October in an Essex Wood

By Sally Pudney on 19th October 2016

I made my October visit to the wood, as part of my ’12 Months in an Essex Wood’ project, on Monday morning. It was a beautiful morning – mild, breezy, with a blue sky. I parked the car at the old church at 10.00am and set off down the track to the wood. Glad I’d got my walking boots on, as the track was muddy in places for the first time since the spring!

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I was really surprised! I expected that there would have been a big change in colours in the wood. But although there were a great many fallen leaves on the paths, in all shades of browns, and ochre yellows, the canopy was still almost completely green. One of the few trees that was showing any colour in the canopy was a big sweet chestnut near the western boundary. Maybe next month will be the big change! I did notice that the canopy has thinned, though, and it seemed much lighter amongst the trees than a month ago.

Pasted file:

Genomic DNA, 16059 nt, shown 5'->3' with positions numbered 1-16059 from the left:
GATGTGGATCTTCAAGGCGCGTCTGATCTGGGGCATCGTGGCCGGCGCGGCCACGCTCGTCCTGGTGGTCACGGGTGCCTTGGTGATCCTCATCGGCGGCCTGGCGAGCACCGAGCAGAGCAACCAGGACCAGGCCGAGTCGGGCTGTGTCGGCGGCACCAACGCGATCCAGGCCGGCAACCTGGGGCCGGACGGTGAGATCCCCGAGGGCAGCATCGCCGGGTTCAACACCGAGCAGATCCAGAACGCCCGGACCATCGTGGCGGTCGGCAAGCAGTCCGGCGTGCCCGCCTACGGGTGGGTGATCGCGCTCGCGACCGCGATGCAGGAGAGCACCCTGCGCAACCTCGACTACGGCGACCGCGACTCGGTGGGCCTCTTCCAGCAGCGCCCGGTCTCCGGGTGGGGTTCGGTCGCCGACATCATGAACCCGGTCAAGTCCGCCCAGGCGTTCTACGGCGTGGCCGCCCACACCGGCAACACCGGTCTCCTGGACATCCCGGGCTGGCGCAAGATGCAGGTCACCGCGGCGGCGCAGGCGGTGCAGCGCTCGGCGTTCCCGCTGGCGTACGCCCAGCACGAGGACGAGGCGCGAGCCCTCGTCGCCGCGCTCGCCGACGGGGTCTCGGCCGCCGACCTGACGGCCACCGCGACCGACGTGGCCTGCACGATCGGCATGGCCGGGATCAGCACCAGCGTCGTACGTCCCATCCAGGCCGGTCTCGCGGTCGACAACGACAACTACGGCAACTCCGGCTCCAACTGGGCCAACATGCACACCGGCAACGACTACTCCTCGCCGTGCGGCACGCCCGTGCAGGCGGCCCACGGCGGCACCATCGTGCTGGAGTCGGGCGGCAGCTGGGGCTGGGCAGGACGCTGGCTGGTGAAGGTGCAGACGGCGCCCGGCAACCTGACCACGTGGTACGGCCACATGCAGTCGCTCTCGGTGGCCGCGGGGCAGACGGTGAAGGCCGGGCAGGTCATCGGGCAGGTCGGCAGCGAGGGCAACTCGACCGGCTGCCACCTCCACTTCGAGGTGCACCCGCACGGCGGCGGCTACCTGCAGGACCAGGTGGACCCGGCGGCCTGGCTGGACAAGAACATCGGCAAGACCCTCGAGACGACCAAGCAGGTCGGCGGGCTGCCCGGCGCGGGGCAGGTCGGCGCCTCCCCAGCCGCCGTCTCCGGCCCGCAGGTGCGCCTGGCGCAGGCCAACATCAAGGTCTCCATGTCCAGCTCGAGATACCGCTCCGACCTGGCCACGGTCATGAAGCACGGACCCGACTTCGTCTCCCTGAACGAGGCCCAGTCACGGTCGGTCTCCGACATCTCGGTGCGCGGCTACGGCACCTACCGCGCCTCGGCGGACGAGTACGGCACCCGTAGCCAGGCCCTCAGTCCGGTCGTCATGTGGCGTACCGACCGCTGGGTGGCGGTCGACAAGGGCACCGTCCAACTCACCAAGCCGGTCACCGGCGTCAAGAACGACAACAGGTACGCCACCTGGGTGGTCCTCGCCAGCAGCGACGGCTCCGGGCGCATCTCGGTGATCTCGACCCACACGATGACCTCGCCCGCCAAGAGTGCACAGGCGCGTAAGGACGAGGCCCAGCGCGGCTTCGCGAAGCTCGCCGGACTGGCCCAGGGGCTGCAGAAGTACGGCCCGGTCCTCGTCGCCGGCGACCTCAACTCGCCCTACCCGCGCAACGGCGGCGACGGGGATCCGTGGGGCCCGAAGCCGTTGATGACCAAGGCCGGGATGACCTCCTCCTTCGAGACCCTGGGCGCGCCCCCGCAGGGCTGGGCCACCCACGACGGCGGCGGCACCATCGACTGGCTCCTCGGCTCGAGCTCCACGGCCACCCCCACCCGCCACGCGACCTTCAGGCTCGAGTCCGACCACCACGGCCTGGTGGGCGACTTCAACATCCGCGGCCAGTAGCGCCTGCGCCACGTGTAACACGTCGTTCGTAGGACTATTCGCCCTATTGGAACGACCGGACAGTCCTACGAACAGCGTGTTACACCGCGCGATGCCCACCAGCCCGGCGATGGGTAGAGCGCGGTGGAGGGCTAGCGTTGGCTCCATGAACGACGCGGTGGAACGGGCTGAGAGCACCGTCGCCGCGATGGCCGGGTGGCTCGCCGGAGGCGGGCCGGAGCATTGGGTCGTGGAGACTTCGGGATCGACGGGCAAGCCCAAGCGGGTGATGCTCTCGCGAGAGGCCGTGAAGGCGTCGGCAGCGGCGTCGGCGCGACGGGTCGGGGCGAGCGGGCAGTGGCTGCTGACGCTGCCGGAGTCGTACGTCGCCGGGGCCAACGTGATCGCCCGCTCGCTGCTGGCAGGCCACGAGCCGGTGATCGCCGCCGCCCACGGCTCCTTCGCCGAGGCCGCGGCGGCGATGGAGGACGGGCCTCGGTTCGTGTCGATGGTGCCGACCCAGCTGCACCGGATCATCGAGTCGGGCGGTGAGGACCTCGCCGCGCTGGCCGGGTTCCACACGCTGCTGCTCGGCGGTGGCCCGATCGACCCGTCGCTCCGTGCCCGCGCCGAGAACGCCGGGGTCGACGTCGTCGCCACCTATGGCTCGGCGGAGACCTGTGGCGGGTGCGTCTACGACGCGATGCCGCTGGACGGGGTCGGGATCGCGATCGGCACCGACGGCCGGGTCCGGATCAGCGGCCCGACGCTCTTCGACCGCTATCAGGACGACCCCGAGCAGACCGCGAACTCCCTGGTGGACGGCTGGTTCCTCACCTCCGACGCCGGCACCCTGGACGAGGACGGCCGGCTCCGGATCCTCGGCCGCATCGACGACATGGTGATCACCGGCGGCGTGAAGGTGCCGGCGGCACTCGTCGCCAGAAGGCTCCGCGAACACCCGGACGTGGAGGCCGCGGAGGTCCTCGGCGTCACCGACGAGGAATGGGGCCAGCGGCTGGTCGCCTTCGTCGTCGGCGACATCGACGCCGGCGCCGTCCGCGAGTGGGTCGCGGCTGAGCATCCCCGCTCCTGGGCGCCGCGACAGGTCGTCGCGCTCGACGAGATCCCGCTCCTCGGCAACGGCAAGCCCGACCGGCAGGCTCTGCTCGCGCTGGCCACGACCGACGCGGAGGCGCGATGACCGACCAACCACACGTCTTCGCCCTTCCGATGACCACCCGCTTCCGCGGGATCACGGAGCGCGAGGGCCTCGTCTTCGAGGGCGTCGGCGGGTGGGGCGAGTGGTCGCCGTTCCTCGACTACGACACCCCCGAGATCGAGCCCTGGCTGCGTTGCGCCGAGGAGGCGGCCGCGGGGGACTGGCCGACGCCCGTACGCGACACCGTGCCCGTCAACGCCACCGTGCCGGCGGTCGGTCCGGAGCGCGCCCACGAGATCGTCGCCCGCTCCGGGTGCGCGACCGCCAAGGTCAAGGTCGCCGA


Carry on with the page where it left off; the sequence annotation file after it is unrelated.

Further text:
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After the quietness of the wood in August and September, this month’s visit had a return of birdsong. A blackbird was singing loudly as I entered the wood, and there were wood-pigeons, lots of cawing rooks, robins, the cackle of a magpie, the harsh cough of pheasants. Squirrels everywhere! And for the first time in the wood, I saw a muntjac deer, crashing off through the undergrowth as I approached.

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The huge ash trees were still a pale bright summery green. I particularly noticed these enormous clumps. I believe they have grown up where long ago a single ash was pollarded, and the resulting new shoots have now all grown into mature trees, very close together. I suppose, strictly speaking, that each clump is one tree, as they share a single root system.

Huge ancient coppiced ash

Huge ancient coppiced ash

I shall be priming up the board this afternoon to start Essex Wood: October as I’m a bit behind – having only just finished September’s painting! 🙂


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